-SELFE Users Trainng Course- (1) SELFE physical formulation Joseph Zhang, CMOP, OHSU

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-SELFE Users Trainng Course- (1) SELFE physical formulation Joseph Zhang, CMOP, OHSU. z. shear. stratification. MSL. x. East. Governing equations: Reynolds-averged Navier-Stokes. Continuity equation Momentum equations Vertical b.c .: Equation of state Transport of salt and temperature

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-SELFE Users Trainng Course-(1)SELFE physical formulationJoseph Zhang, CMOP, OHSU

z

shear

stratification

MSL

x

East

Governing equations: Reynolds-averged Navier-Stokes
• Continuity equation
• Momentum equations
• Vertical b.c.:
• Equation of state
• Transport of salt and temperature
• Turbulence closure: Umlauf and Burchard 2003
Continuity equation (1)
• Law of mass conservation + incompressibility of water
• Vertical integration

w

v

Eulerian form:

Dz

u

Dy

Dx

y

z

Lagrangian form:

Boussinesq:

(Volume conservation)

x

Continuity equation (2)

Vertical boundary conditions: kinematic

z

surface

bottom

Integrated continuity equation

>

Momentum equation (1)

Newton’s 2nd law (Lagrangian)

f

Hydrostatic assumption

Separation of scales

Boussinesq assumption

u

J

j

i

Wxr

I

W

Coriolis
• Coriolis: “virtual force”
• Newton’s 2nd law is only validin an inertial frame
• For large scale GFD flows, the earth is not an inertial frame
• Small as it is, it is reponsible for a number of unique phenomena in GFD
• Accelerations in a rotating frame (W const.):

Coriolis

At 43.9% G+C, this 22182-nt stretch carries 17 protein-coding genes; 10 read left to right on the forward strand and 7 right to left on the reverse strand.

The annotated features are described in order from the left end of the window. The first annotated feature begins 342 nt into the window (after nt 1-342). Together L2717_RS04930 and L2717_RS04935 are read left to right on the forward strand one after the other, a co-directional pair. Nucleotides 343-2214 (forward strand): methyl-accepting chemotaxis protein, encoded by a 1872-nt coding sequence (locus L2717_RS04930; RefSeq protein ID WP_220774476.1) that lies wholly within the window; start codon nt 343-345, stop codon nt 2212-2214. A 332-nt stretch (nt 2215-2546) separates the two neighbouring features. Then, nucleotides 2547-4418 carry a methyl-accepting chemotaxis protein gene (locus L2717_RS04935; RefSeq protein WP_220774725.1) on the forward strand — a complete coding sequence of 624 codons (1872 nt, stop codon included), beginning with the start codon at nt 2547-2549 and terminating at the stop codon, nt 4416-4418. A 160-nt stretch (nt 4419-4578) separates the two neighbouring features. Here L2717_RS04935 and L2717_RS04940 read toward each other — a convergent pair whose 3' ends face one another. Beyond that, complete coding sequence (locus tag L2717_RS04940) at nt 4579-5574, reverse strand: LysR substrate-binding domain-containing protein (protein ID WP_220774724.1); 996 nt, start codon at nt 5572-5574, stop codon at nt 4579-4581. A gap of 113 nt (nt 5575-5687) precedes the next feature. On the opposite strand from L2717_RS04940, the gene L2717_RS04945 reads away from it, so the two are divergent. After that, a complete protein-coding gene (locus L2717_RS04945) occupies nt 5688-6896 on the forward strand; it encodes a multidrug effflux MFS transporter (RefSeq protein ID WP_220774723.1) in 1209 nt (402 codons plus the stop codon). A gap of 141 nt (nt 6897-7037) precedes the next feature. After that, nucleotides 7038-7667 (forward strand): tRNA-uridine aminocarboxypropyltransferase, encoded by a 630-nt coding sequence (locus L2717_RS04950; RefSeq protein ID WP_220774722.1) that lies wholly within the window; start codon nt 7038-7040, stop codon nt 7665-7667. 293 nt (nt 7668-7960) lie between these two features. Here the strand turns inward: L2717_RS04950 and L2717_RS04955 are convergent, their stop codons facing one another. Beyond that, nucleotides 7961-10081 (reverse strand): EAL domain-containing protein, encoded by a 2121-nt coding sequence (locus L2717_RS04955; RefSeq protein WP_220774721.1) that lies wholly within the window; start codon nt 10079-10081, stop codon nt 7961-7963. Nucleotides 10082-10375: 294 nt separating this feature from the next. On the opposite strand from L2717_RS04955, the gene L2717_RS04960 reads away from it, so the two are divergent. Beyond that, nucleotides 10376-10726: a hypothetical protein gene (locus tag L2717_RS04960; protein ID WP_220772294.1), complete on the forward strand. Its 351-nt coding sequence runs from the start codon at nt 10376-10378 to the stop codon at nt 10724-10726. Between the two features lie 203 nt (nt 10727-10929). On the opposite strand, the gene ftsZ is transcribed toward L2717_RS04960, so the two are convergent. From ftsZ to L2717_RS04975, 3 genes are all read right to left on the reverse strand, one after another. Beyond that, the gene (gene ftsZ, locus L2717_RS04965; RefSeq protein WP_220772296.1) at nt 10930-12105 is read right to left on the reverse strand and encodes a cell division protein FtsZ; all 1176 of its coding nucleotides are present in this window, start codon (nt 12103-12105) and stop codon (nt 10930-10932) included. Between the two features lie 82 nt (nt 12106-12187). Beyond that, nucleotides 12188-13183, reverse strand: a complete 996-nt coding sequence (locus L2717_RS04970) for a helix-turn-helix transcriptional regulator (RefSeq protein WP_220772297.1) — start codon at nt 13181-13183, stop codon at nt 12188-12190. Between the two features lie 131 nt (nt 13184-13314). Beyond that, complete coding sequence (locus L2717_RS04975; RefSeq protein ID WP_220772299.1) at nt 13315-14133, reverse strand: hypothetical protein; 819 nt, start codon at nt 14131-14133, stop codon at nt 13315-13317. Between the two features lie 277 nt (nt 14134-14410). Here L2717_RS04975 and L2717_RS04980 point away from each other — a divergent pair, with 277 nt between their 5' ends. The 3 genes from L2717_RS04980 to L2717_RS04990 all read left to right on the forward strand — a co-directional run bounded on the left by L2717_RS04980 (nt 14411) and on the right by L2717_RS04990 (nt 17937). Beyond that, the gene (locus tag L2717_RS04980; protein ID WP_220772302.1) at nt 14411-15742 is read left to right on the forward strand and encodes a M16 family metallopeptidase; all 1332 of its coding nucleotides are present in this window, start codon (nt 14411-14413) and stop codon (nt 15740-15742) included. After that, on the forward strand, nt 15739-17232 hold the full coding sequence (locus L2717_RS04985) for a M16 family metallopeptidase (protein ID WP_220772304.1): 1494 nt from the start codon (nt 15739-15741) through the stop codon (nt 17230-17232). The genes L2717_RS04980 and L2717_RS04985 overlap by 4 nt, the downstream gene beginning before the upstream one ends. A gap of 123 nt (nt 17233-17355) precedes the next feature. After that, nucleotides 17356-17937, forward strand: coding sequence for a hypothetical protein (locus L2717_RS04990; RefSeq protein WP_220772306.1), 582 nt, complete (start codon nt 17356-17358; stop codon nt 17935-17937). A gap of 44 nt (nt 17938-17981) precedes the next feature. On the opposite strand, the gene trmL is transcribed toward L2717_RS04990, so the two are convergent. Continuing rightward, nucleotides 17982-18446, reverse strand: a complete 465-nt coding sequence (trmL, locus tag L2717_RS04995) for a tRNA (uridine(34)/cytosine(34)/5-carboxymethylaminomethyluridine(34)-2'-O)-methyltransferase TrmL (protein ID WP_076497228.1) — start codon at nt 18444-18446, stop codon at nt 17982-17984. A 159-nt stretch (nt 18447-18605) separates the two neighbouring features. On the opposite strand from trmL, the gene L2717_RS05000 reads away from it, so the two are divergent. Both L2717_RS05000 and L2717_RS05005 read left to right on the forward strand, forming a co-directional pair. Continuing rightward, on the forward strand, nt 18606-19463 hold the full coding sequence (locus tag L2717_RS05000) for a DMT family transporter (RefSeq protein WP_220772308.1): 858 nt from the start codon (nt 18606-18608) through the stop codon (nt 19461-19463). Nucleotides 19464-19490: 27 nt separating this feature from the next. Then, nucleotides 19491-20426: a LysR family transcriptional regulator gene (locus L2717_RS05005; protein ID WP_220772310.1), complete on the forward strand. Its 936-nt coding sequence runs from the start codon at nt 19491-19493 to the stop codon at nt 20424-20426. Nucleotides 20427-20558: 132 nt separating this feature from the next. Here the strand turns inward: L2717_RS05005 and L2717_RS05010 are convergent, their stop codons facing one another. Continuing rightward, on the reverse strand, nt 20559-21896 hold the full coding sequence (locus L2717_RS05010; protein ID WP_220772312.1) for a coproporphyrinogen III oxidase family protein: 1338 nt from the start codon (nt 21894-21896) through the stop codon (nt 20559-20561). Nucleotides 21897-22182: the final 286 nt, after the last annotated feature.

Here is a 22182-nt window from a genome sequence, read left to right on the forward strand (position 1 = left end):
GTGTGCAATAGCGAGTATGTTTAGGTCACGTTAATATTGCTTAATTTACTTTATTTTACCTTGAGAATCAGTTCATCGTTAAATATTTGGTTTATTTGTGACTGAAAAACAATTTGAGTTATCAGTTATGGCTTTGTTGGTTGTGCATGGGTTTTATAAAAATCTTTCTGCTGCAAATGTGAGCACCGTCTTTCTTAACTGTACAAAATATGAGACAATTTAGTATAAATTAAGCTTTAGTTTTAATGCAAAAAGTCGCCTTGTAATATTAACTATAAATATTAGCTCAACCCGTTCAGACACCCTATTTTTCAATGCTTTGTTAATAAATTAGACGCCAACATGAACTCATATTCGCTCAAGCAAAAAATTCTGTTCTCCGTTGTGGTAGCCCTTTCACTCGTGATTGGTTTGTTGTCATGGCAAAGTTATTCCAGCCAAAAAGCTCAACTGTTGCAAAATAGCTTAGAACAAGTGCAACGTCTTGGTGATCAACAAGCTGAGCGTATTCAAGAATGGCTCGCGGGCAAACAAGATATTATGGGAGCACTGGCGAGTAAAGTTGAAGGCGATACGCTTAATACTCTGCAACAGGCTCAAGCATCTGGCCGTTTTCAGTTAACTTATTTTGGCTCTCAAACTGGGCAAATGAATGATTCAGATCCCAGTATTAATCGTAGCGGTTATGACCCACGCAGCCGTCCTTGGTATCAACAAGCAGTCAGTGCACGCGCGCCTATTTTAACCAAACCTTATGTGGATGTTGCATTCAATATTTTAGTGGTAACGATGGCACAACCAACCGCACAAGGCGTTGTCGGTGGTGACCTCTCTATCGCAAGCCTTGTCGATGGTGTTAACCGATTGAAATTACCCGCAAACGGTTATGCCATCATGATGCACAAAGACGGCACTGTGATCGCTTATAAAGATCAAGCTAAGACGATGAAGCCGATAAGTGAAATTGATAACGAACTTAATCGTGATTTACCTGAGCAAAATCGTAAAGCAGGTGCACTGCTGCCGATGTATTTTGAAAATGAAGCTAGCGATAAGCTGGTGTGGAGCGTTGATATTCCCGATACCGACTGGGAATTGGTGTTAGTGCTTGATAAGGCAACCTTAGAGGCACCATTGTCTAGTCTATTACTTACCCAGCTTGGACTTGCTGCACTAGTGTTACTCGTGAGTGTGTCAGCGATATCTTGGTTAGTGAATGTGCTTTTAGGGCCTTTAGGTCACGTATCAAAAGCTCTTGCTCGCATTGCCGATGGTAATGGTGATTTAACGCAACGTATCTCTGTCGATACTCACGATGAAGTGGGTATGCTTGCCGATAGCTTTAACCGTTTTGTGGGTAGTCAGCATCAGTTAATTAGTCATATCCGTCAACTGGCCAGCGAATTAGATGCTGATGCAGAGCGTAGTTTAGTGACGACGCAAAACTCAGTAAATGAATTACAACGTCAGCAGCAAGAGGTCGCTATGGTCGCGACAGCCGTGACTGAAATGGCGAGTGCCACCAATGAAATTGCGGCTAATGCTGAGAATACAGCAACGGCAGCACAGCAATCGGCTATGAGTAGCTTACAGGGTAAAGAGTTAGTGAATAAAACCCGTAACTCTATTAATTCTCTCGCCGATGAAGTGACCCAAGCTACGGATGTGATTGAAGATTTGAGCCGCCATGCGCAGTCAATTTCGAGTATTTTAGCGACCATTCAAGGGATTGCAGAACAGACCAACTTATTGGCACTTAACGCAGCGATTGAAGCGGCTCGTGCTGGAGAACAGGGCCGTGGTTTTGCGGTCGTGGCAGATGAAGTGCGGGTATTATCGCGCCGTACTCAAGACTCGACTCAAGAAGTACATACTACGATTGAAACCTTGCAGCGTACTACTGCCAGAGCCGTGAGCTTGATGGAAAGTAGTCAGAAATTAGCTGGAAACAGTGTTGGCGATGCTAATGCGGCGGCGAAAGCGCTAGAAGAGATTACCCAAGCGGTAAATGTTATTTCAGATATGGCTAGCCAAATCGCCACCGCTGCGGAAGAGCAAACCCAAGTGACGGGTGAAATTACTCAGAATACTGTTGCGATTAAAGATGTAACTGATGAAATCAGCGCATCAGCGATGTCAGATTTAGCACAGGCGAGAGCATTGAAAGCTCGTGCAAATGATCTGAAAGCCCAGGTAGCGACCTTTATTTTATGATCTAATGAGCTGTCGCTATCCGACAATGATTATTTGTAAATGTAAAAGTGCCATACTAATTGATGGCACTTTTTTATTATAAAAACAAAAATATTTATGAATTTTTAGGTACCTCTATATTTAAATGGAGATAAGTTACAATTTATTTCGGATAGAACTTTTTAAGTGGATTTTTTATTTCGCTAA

Centrifugal

acceleration

Coriolis
• Plane coordinates: neglect curvature of the earth
• x: east; y: north; z: vertical upward
• Projection of earth rotation in the local frame:
• Components of Coriolis acceleration:
• Inertial oscillation: no external forces, advection and vertical vel.
• e.g., sudden shut-down of wind in ocean.

y

z

x

)

f

W

ub

db

Momentum equation: vertical boundary condition (b.c.)

Surface

Bottom

• Logarithmic law:
• Reynolds stress:
• Turbulence closure:
• Reynolds stress (const.)
• Drag coefficient:

z=-h

Momentum equation (3)

meters

• Implications
• Use of z0 seems most natural option, but over-estimates CD in shallow area
• Strictly speaking CD should vary with bottom layer thickness (i.e. vertical grid)
• Different from 2D, 3D results of elevation depend on vertical grid (with constant CD)

>

Transport equation (1)

Fick’s law for diffusive fluxes

B.c.

Diffusion

Transport equation (2)

Precipitation and evaporation model

E: evaporation rate (kg/m2/s) (either measured or calculated)

P: Precipitation rate (kg/m2/s) (usually measured)

Heat exchange model

IR’s are down/upwelling infrared (LW) radiation at surface

S is the turbulent flux of sensible heat (upwelling)

E is the turbulent flux of latent heat (upwelling)

SW is net downward solar radiation at surface